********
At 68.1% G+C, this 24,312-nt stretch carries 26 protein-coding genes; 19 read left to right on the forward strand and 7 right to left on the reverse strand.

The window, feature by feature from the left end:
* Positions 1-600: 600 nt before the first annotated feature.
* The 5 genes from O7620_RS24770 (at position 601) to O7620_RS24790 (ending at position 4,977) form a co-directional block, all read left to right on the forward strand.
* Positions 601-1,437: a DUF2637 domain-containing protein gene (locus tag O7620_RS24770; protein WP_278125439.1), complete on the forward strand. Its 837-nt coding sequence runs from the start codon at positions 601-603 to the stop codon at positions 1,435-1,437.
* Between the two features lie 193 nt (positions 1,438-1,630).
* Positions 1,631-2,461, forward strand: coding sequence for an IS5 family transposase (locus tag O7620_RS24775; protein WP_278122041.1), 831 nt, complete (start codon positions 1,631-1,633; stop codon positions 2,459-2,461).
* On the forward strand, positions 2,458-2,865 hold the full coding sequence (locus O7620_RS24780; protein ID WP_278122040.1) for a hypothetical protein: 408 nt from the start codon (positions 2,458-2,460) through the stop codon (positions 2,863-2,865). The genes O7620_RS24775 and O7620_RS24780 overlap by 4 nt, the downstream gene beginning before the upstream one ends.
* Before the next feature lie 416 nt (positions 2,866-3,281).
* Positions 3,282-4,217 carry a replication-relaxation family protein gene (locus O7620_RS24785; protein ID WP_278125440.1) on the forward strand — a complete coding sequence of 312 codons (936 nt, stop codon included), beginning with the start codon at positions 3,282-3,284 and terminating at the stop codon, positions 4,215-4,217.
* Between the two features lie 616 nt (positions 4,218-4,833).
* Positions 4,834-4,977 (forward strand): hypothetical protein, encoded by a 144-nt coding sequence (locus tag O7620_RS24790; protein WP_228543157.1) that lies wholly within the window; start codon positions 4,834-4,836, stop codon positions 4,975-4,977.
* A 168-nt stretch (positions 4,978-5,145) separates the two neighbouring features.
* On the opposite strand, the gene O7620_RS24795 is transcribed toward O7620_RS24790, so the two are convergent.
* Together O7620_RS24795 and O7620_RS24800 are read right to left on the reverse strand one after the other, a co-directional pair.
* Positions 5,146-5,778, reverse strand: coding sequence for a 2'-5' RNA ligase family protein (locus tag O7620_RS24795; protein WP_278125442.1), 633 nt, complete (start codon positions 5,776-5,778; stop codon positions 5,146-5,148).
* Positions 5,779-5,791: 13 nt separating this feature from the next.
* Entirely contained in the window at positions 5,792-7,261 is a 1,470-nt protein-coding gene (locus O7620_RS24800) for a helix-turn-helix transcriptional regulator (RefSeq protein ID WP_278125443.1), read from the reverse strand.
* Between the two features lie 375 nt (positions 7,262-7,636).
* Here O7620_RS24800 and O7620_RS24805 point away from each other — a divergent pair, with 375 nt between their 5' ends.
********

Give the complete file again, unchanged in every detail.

At 68.1% G+C, this 24,312-nt stretch carries 26 protein-coding genes; 19 read left to right on the forward strand and 7 right to left on the reverse strand.

The window, feature by feature from the left end:
* Positions 1-600: 600 nt before the first annotated feature.
* The 5 genes from O7620_RS24770 (at position 601) to O7620_RS24790 (ending at position 4,977) form a co-directional block, all read left to right on the forward strand.
* Positions 601-1,437: a DUF2637 domain-containing protein gene (locus tag O7620_RS24770; protein WP_278125439.1), complete on the forward strand. Its 837-nt coding sequence runs from the start codon at positions 601-603 to the stop codon at positions 1,435-1,437.
* Between the two features lie 193 nt (positions 1,438-1,630).
* Positions 1,631-2,461, forward strand: coding sequence for an IS5 family transposase (locus tag O7620_RS24775; protein WP_278122041.1), 831 nt, complete (start codon positions 1,631-1,633; stop codon positions 2,459-2,461).
* On the forward strand, positions 2,458-2,865 hold the full coding sequence (locus O7620_RS24780; protein ID WP_278122040.1) for a hypothetical protein: 408 nt from the start codon (positions 2,458-2,460) through the stop codon (positions 2,863-2,865). The genes O7620_RS24775 and O7620_RS24780 overlap by 4 nt, the downstream gene beginning before the upstream one ends.
* Before the next feature lie 416 nt (positions 2,866-3,281).
* Positions 3,282-4,217 carry a replication-relaxation family protein gene (locus O7620_RS24785; protein ID WP_278125440.1) on the forward strand — a complete coding sequence of 312 codons (936 nt, stop codon included), beginning with the start codon at positions 3,282-3,284 and terminating at the stop codon, positions 4,215-4,217.
* Between the two features lie 616 nt (positions 4,218-4,833).
* Positions 4,834-4,977 (forward strand): hypothetical protein, encoded by a 144-nt coding sequence (locus tag O7620_RS24790; protein WP_228543157.1) that lies wholly within the window; start codon positions 4,834-4,836, stop codon positions 4,975-4,977.
* A 168-nt stretch (positions 4,978-5,145) separates the two neighbouring features.
* On the opposite strand, the gene O7620_RS24795 is transcribed toward O7620_RS24790, so the two are convergent.
* Together O7620_RS24795 and O7620_RS24800 are read right to left on the reverse strand one after the other, a co-directional pair.
* Positions 5,146-5,778, reverse strand: coding sequence for a 2'-5' RNA ligase family protein (locus tag O7620_RS24795; protein WP_278125442.1), 633 nt, complete (start codon positions 5,776-5,778; stop codon positions 5,146-5,148).
* Positions 5,779-5,791: 13 nt separating this feature from the next.
* Entirely contained in the window at positions 5,792-7,261 is a 1,470-nt protein-coding gene (locus O7620_RS24800) for a helix-turn-helix transcriptional regulator (RefSeq protein ID WP_278125443.1), read from the reverse strand.
* Between the two features lie 375 nt (positions 7,262-7,636).
* Here O7620_RS24800 and O7620_RS24805 point away from each other — a divergent pair, with 375 nt between their 5' ends.